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Speech and language therapists should have participated in study

BMJ 1996; 312 doi: (Published 13 April 1996) Cite this as: BMJ 1996;312:972
  1. Jean Kerr,
  2. Richard Butterworth,
  3. Philip Bath
  1. Stroke Association research speech and language therapist Stroke Association clinical research fellow Wolfson senior lecturer in stroke medicine Department of Medicine, King's College School of Medicine and Dentistry, London SE5 9PJ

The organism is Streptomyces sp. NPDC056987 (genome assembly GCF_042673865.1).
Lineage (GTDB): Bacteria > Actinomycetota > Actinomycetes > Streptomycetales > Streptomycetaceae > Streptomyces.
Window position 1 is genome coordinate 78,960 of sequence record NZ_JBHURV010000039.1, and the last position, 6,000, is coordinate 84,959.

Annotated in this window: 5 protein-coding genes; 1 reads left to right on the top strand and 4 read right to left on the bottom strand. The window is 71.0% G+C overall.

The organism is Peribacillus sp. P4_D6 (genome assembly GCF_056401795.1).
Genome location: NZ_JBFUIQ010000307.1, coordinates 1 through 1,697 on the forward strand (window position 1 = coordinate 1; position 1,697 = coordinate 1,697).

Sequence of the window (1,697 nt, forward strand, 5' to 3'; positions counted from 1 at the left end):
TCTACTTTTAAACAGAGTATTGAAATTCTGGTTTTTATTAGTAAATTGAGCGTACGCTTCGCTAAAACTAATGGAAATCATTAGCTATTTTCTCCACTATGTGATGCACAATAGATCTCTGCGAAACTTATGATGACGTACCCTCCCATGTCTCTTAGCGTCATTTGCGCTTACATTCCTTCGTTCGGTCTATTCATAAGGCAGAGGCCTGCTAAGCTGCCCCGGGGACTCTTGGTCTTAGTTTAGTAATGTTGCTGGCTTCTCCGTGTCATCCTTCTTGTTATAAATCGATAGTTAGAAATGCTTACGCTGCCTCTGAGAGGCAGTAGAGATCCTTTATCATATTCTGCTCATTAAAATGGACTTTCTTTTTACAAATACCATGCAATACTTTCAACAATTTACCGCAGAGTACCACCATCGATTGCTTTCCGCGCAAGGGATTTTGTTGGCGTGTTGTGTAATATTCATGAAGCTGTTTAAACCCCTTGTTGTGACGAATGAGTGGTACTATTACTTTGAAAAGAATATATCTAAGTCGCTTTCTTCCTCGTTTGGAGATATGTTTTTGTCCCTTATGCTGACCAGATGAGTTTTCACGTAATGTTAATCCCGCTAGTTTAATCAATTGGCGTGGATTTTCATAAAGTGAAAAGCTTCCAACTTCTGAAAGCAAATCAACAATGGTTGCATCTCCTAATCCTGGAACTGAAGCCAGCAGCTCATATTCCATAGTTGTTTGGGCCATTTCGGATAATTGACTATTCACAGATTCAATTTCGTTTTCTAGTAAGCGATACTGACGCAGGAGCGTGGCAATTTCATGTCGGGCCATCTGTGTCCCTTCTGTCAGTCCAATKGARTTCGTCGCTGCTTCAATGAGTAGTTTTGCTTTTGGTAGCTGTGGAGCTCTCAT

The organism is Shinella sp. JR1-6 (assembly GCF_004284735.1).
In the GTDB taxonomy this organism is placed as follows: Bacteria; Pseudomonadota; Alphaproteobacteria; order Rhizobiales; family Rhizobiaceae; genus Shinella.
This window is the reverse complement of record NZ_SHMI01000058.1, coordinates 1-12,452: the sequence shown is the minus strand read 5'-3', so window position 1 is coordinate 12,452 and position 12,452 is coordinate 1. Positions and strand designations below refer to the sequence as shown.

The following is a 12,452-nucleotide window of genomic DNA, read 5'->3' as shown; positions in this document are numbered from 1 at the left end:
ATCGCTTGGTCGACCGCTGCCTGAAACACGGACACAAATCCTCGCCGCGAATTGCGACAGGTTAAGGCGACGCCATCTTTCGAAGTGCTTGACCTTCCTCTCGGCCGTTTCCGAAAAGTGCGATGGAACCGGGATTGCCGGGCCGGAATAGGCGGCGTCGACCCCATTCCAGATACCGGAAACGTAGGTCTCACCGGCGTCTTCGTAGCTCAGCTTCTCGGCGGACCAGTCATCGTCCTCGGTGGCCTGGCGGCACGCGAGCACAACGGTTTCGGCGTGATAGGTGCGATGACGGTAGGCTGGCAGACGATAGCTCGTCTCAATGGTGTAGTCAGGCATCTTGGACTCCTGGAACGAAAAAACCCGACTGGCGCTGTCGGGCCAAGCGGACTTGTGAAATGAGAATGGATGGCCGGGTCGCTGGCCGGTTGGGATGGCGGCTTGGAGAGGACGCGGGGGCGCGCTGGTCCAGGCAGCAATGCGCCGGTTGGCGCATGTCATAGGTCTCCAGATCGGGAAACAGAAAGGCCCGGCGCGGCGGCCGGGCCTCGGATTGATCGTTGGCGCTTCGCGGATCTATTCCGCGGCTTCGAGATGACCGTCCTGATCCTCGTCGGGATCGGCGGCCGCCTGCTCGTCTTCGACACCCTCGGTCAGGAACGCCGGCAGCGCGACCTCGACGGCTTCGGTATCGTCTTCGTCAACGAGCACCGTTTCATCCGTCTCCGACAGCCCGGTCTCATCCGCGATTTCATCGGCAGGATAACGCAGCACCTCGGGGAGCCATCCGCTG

EDITOR,—The methods used in and assumptions underlying B Norton and colleagues' study of percutaneous endoscopic gastrostomy feeding mean that such feeding is not necessarily “the nutritional treatment of choice for patients with acute dysphagic stroke.”1

    We can find no evidence that “it is common practice to delay enteral feeding in such patients for several weeks.”1 Similarly, it is not usual to persist with nasogastric tube feeding despite up to 10 displacements of the tube when a percutaneous endoscopy gastrostomy service is available, or …

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